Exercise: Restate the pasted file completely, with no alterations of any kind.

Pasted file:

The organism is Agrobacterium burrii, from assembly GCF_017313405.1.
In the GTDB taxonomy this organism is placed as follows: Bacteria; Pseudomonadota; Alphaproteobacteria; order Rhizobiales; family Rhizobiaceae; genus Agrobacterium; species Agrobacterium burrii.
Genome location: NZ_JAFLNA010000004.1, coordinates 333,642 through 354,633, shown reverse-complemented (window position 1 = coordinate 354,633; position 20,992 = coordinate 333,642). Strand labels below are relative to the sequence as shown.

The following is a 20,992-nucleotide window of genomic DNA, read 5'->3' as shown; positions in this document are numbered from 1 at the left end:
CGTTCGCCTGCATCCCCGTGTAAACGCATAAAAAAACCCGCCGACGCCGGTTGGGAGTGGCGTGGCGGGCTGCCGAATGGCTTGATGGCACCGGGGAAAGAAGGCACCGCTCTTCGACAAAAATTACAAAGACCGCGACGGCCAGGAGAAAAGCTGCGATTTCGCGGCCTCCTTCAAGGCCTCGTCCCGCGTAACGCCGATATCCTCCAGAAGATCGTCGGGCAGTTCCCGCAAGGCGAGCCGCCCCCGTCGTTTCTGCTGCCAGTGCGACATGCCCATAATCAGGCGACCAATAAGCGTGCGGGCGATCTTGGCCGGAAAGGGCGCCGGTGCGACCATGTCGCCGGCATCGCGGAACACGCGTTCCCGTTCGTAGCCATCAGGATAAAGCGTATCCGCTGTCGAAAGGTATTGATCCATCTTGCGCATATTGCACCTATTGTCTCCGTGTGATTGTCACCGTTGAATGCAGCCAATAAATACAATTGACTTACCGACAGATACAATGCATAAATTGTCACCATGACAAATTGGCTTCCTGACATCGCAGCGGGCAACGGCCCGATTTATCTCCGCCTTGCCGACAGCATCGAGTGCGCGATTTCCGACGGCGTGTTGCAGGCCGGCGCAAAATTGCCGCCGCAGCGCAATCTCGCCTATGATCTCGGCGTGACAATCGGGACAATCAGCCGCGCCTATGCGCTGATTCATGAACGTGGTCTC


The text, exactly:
The organism is Agrobacterium burrii, from assembly GCF_017313405.1.
In the GTDB taxonomy this organism is placed as follows: Bacteria; Pseudomonadota; Alphaproteobacteria; order Rhizobiales; family Rhizobiaceae; genus Agrobacterium; species Agrobacterium burrii.
Genome location: NZ_JAFLNA010000004.1, coordinates 333,642 through 354,633, shown reverse-complemented (window position 1 = coordinate 354,633; position 20,992 = coordinate 333,642). Strand labels below are relative to the sequence as shown.

The following is a 20,992-nucleotide window of genomic DNA, read 5'->3' as shown; positions in this document are numbered from 1 at the left end:
CGTTCGCCTGCATCCCCGTGTAAACGCATAAAAAAACCCGCCGACGCCGGTTGGGAGTGGCGTGGCGGGCTGCCGAATGGCTTGATGGCACCGGGGAAAGAAGGCACCGCTCTTCGACAAAAATTACAAAGACCGCGACGGCCAGGAGAAAAGCTGCGATTTCGCGGCCTCCTTCAAGGCCTCGTCCCGCGTAACGCCGATATCCTCCAGAAGATCGTCGGGCAGTTCCCGCAAGGCGAGCCGCCCCCGTCGTTTCTGCTGCCAGTGCGACATGCCCATAATCAGGCGACCAATAAGCGTGCGGGCGATCTTGGCCGGAAAGGGCGCCGGTGCGACCATGTCGCCGGCATCGCGGAACACGCGTTCCCGTTCGTAGCCATCAGGATAAAGCGTATCCGCTGTCGAAAGGTATTGATCCATCTTGCGCATATTGCACCTATTGTCTCCGTGTGATTGTCACCGTTGAATGCAGCCAATAAATACAATTGACTTACCGACAGATACAATGCATAAATTGTCACCATGACAAATTGGCTTCCTGACATCGCAGCGGGCAACGGCCCGATTTATCTCCGCCTTGCCGACAGCATCGAGTGCGCGATTTCCGACGGCGTGTTGCAGGCCGGCGCAAAATTGCCGCCGCAGCGCAATCTCGCCTATGATCTCGGCGTGACAATCGGGACAATCAGCCGCGCCTATGCGCTGATTCATGAACGTGGTCTC